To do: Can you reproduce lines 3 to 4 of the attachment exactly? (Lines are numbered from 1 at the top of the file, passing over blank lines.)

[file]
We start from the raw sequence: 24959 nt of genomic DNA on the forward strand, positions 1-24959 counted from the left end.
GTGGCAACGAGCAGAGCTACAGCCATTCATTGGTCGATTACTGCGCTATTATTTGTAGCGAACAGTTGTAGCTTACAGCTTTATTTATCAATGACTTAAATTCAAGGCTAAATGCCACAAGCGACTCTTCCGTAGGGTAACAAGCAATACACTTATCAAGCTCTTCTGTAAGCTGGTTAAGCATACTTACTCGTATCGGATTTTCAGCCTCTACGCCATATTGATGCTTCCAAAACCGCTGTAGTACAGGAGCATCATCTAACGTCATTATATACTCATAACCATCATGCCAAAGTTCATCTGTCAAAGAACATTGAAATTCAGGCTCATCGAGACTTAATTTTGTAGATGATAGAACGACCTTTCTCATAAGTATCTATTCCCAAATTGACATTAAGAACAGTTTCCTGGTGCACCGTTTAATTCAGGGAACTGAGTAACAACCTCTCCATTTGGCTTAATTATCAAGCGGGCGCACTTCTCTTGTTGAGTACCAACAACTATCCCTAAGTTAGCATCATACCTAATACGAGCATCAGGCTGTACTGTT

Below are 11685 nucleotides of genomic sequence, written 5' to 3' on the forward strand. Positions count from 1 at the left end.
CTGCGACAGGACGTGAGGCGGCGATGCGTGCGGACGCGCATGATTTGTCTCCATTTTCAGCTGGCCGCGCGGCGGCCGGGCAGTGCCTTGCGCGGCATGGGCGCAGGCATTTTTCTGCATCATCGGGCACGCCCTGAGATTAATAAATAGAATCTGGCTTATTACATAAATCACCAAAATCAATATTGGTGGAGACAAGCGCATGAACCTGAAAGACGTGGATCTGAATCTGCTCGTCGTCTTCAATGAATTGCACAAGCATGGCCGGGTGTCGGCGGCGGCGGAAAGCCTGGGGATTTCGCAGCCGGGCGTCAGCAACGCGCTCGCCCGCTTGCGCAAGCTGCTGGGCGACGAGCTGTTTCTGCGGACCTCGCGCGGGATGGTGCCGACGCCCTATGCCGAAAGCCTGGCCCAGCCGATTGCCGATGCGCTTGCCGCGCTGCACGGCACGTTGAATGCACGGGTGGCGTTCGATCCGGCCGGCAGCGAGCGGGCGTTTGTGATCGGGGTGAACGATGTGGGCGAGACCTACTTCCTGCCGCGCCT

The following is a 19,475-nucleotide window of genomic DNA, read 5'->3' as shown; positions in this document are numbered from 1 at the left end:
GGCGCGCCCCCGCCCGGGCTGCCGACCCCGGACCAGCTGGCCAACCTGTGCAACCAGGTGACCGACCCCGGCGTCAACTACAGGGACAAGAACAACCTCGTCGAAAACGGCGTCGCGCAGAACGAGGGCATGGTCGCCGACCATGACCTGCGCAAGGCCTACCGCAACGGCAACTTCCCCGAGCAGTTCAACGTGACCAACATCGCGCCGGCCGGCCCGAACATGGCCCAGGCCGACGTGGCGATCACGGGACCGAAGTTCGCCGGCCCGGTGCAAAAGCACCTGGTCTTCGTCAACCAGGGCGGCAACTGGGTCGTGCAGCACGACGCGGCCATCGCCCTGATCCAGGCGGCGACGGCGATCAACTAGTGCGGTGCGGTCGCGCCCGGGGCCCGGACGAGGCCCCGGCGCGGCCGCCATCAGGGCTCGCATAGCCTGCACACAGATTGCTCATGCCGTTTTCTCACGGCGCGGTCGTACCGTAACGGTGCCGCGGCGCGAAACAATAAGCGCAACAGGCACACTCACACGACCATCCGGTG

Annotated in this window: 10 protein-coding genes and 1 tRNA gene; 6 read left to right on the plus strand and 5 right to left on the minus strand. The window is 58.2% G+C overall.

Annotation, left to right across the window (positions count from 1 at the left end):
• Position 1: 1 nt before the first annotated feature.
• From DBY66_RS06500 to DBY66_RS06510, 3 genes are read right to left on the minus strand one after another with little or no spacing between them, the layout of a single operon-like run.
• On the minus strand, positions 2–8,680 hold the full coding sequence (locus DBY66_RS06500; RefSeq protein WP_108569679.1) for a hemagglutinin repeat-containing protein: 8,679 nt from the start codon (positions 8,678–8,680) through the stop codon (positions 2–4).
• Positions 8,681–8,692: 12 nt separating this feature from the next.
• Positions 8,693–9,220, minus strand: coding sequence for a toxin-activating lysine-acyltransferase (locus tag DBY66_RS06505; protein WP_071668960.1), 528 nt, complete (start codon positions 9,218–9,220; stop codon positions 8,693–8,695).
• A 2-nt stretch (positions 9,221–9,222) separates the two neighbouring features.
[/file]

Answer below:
Below are 11685 nucleotides of genomic sequence, written 5' to 3' on the forward strand. Positions count from 1 at the left end.
CTGCGACAGGACGTGAGGCGGCGATGCGTGCGGACGCGCATGATTTGTCTCCATTTTCAGCTGGCCGCGCGGCGGCCGGGCAGTGCCTTGCGCGGCATGGGCGCAGGCATTTTTCTGCATCATCGGGCACGCCCTGAGATTAATAAATAGAATCTGGCTTATTACATAAATCACCAAAATCAATATTGGTGGAGACAAGCGCATGAACCTGAAAGACGTGGATCTGAATCTGCTCGTCGTCTTCAATGAATTGCACAAGCATGGCCGGGTGTCGGCGGCGGCGGAAAGCCTGGGGATTTCGCAGCCGGGCGTCAGCAACGCGCTCGCCCGCTTGCGCAAGCTGCTGGGCGACGAGCTGTTTCTGCGGACCTCGCGCGGGATGGTGCCGACGCCCTATGCCGAAAGCCTGGCCCAGCCGATTGCCGATGCGCTTGCCGCGCTGCACGGCACGTTGAATGCACGGGTGGCGTTCGATCCGGCCGGCAGCGAGCGGGCGTTTGTGATCGGGGTGAACGATGTGGGCGAGACCTACTTCCTGCCGCGCCT